The Truss-Kwarteng strategy is therefore hugely risky - the gamble of a lifetime - and virtually nobody thinks it will work. Indeed, it is impossible to see how the biggest tax cuts since 1972 can be anything other than inflationary - at a time when inflation is already high by recent British standards, at 10%. In the parliamentary Conservative Party itself there is a great deal of scepticism, if not despair. Rishi Sunak described it as “fairytale economics”, following on from Michael Gove’s previous comment that Liz Truss was taking a “holiday from reality” with her plans to cut taxes during the cost-of-living crisis. An unnamed Tory MP told the press that “this madness must end”, therefore the Tories need a spell in opposition - which they might well get. At least one Tory MP is believed to have already submitted a letter expressing no confidence in Truss to the party’s 1922 Committee, with talk among backbenchers of trying to oust her if she does not change economic course. Mere talk at the moment, but it could become a reality.

True, the fall in the pound needs to be put in context. With events such as the Ukraine war, what tends to happen is that money throughout the world pours into the US and the dollar, which is seen as a safe haven. After all, America has got the aircraft carriers, ICBMs, enormous military, etc. In other words, it is both the world’s biggest economy and the hegemonic power: it is not going away any time soon. Partly then, the fall of the pound is the result of the rise of the dollar. But the pound is still falling in absolute and relative terms. Not all that long ago a pound was worth $1.50, but look at it now - testimony to the decline of Britain over the last 40 to 50 years. There is now widespread speculation about a currency crisis, if not an actual run on the pound, which could have all sorts of consequences - all of them disastrous.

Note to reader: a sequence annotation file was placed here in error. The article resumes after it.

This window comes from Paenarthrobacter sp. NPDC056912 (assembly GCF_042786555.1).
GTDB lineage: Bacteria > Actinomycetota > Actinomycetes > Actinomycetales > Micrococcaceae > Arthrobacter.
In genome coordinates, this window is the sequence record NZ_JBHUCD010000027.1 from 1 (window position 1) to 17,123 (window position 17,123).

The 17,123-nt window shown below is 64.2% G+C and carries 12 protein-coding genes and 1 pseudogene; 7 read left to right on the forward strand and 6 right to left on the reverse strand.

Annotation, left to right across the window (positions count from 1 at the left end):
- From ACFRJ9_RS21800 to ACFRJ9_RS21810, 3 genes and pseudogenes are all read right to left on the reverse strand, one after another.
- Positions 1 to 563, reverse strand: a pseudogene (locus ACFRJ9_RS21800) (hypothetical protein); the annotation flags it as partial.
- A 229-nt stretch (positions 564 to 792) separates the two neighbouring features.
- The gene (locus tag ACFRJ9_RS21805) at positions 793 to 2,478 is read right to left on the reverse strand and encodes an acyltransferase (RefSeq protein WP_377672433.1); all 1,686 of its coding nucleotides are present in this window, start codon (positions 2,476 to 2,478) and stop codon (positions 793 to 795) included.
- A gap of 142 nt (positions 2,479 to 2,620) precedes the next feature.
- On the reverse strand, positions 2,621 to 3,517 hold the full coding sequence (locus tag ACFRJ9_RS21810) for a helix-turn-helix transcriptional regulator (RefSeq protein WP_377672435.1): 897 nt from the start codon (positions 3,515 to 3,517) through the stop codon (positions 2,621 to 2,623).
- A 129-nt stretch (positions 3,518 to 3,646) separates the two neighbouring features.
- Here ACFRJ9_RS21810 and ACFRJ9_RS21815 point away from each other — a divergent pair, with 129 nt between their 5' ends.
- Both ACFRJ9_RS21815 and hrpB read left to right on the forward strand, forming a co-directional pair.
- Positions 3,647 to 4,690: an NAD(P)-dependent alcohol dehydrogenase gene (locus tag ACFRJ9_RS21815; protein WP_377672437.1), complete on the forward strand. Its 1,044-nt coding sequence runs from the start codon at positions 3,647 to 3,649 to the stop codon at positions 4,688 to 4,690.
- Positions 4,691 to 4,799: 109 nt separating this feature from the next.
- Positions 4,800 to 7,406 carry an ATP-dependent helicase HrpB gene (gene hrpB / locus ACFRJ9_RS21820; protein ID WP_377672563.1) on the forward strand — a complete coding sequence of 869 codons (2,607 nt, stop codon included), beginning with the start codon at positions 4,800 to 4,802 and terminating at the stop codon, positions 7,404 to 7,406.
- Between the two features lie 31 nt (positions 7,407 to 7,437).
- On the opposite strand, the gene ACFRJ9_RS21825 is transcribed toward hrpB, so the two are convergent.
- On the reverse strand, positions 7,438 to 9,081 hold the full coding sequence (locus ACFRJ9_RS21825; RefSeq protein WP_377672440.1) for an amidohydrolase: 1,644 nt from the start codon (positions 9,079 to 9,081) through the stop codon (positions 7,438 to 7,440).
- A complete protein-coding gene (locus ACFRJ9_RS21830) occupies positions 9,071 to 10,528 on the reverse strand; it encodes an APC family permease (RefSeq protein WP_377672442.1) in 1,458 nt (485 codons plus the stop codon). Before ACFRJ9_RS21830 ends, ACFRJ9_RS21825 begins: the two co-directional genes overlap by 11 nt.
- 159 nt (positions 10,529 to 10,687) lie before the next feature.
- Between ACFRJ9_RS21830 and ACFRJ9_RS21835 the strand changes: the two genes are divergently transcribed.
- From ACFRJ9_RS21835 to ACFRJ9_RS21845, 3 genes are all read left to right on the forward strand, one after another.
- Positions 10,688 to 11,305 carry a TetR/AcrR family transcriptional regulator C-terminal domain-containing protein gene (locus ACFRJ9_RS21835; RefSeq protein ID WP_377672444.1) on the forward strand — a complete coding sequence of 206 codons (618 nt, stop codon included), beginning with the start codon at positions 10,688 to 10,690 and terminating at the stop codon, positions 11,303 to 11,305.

Alarmingly for the Tories (or at least it should be), the International Monetary Fund launched a stinging attack on the chancellor’s tax-cutting plans and called upon the UK government to “reconsider” them in order to prevent stoking inequality and deep social discontent. Pointing out the obvious, the IMF also stated that Kwarteng’s ‘mini-budget’ risked undermining the efforts of the Bank of England to tackle rampant inflation amid the cost-of-living emergency. The government is putting its foot on the pedal, whilst the Bank is hitting the brakes. A crazy situation - the vehicle will just skid off the road. Following the IMF’s judgment, the pound fell against the dollar to $1.0549, representing an overall 1.7% drop, despite - or maybe because of - the BoE’s intervention.

Sadly for Liz Truss, she will not be getting any honeymoon period. In the first three weeks of her premiership, the Labour Party lead over the Tories had grown considerably, surging to 17% according to YouGov - the largest in 20 years. The Conservatives are now on 28% and Labour on 45%. More than enough to secure a Labour majority in the House of Commons. And it is worth recalling those silly people on the left who have been insisting that Sir Keir is ‘useless’, doesn’t want to fight the Tories, doesn’t want to be prime minister … he only want’s to purge the left.

Now, the odds are that Liz Truss will wait to the very last moment to call a general election. She might even end up being one of Britain’s shortest-serving prime ministers, the current record being George Canning at 119 days in 1827. But, if she goes, it is unlikely that Tory MPs will allow another leadership contest. That would risk the return of Boris Johnson. So the chances are on one candidate and a coronation.